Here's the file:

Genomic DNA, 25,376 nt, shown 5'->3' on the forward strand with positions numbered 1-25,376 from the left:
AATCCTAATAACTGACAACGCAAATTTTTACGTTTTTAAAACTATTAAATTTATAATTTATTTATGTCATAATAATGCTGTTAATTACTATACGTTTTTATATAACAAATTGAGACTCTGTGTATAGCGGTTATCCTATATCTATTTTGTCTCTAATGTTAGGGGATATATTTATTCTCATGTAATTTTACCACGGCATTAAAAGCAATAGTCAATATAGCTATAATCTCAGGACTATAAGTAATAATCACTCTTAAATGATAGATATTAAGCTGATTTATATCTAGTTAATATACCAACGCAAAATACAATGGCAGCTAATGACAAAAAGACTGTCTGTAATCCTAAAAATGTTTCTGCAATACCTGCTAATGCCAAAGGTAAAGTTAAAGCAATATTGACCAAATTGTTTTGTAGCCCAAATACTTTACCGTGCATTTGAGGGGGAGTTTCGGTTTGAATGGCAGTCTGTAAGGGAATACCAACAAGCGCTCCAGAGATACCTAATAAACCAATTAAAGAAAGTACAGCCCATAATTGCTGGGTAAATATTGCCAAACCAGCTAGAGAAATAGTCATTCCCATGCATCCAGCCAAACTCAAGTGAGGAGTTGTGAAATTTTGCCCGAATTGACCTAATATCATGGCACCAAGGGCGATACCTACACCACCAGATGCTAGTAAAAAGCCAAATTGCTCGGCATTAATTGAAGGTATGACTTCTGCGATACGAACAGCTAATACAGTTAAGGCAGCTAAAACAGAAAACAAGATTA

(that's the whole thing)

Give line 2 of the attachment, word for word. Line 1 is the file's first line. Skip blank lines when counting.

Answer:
AATCCTAATAACTGACAACGCAAATTTTTACGTTTTTAAAACTATTAAATTTATAATTTATTTATGTCATAATAATGCTGTTAATTACTATACGTTTTTATATAACAAATTGAGACTCTGTGTATAGCGGTTATCCTATATCTATTTTGTCTCTAATGTTAGGGGATATATTTATTCTCATGTAATTTTACCACGGCATTAAAAGCAATAGTCAATATAGCTATAATCTCAGGACTATAAGTAATAATCACTCTTAAATGATAGATATTAAGCTGATTTATATCTAGTTAATATACCAACGCAAAATACAATGGCAGCTAATGACAAAAAGACTGTCTGTAATCCTAAAAATGTTTCTGCAATACCTGCTAATGCCAAAGGTAAAGTTAAAGCAATATTGACCAAATTGTTTTGTAGCCCAAATACTTTACCGTGCATTTGAGGGGGAGTTTCGGTTTGAATGGCAGTCTGTAAGGGAATACCAACAAGCGCTCCAGAGATACCTAATAAACCAATTAAAGAAAGTACAGCCCATAATTGCTGGGTAAATATTGCCAAACCAGCTAGAGAAATAGTCATTCCCATGCATCCAGCCAAACTCAAGTGAGGAGTTGTGAAATTTTGCCCGAATTGACCTAATATCATGGCACCAAGGGCGATACCTACACCACCAGATGCTAGTAAAAAGCCAAATTGCTCGGCATTAATTGAAGGTATGACTTCTGCGATACGAACAGCTAATACAGTTAAGGCAGCTAAAACAGAAAACAAGATTA